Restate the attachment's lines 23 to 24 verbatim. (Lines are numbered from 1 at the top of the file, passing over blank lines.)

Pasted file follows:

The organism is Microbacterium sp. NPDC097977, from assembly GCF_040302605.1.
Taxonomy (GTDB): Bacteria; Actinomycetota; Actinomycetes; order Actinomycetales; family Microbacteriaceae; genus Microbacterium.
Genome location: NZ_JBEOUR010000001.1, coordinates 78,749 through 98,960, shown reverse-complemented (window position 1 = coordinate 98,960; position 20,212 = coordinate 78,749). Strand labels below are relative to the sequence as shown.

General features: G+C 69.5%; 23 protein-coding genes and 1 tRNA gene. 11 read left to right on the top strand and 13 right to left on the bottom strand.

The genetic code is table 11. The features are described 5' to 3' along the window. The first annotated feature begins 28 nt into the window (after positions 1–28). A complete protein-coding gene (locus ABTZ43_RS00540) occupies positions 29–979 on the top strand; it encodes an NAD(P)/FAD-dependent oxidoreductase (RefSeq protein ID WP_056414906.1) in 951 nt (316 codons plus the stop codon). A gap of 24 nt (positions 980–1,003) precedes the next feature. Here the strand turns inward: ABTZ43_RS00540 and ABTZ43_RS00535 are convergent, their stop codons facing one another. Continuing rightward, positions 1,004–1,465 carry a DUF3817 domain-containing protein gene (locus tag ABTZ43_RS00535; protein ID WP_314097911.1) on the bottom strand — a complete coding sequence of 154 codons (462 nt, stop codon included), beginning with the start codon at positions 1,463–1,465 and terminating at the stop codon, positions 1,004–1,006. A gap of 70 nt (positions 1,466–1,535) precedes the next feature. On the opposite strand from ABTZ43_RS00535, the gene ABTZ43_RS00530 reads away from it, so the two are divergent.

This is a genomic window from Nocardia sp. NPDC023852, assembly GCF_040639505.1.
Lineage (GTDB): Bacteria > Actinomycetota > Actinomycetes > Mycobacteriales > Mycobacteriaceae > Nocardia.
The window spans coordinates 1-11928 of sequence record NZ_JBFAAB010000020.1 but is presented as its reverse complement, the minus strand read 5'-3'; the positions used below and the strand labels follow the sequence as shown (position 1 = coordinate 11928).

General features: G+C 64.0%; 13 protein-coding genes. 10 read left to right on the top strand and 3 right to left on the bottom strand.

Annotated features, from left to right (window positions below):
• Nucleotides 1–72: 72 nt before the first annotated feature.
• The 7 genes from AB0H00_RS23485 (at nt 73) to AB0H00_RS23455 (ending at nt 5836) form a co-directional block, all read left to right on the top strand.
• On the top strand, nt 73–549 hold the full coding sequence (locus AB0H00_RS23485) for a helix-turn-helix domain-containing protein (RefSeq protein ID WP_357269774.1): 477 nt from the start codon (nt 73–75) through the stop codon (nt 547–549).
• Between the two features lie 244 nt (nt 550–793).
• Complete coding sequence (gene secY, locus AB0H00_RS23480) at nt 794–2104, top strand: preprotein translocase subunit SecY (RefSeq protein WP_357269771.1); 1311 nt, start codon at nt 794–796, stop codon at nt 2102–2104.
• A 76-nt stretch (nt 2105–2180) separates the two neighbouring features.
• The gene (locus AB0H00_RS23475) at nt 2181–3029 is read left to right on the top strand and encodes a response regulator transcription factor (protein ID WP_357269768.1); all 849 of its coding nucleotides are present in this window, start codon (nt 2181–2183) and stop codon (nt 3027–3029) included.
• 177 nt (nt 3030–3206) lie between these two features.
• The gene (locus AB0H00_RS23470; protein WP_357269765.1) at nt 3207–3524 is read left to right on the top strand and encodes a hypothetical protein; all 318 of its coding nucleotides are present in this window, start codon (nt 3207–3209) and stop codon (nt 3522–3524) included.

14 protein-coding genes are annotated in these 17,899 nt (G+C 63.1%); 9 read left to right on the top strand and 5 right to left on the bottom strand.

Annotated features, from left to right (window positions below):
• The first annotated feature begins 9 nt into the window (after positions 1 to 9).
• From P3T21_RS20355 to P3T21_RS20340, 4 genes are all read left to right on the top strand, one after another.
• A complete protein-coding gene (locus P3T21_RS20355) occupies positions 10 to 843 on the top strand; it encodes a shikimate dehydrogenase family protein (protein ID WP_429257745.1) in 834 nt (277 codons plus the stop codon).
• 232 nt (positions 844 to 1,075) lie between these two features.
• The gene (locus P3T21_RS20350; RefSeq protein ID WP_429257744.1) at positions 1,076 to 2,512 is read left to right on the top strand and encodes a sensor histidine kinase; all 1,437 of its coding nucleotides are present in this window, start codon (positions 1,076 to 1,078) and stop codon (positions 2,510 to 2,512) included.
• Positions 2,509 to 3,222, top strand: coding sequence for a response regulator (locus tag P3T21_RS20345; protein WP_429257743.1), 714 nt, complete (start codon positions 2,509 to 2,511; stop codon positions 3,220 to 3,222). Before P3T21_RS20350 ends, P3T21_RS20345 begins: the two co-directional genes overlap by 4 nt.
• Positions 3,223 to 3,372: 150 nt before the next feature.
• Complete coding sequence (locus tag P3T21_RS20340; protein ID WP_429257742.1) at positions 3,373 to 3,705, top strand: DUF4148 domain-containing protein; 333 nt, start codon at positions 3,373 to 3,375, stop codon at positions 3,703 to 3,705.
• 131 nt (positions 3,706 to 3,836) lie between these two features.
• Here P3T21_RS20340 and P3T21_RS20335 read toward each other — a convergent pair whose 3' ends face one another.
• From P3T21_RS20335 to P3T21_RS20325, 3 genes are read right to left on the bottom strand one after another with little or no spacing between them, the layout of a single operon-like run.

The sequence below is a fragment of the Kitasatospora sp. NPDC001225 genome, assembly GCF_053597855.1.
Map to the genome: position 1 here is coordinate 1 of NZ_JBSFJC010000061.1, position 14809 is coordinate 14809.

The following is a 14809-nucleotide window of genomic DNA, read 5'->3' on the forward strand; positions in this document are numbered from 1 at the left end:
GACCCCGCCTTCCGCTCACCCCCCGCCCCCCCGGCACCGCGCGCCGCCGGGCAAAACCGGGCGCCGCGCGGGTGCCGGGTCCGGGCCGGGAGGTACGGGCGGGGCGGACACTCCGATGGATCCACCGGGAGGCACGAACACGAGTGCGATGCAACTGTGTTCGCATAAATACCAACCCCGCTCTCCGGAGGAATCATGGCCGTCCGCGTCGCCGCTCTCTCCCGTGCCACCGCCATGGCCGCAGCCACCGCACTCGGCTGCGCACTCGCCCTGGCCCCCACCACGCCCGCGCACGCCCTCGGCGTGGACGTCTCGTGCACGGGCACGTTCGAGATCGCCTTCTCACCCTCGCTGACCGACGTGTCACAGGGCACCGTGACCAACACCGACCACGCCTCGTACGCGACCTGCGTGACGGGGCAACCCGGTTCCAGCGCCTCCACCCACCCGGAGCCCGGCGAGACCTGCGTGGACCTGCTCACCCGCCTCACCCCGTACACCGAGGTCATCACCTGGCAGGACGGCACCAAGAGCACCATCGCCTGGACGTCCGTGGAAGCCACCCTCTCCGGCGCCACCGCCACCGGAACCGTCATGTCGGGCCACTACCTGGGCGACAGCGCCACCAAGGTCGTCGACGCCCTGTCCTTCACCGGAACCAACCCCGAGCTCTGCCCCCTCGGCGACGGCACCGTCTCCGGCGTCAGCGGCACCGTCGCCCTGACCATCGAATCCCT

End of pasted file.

• From P3T21_RS20355 to P3T21_RS20340, 4 genes are all read left to right on the top strand, one after another.
• A complete protein-coding gene (locus P3T21_RS20355) occupies positions 10 to 843 on the top strand; it encodes a shikimate dehydrogenase family protein (protein ID WP_429257745.1) in 834 nt (277 codons plus the stop codon).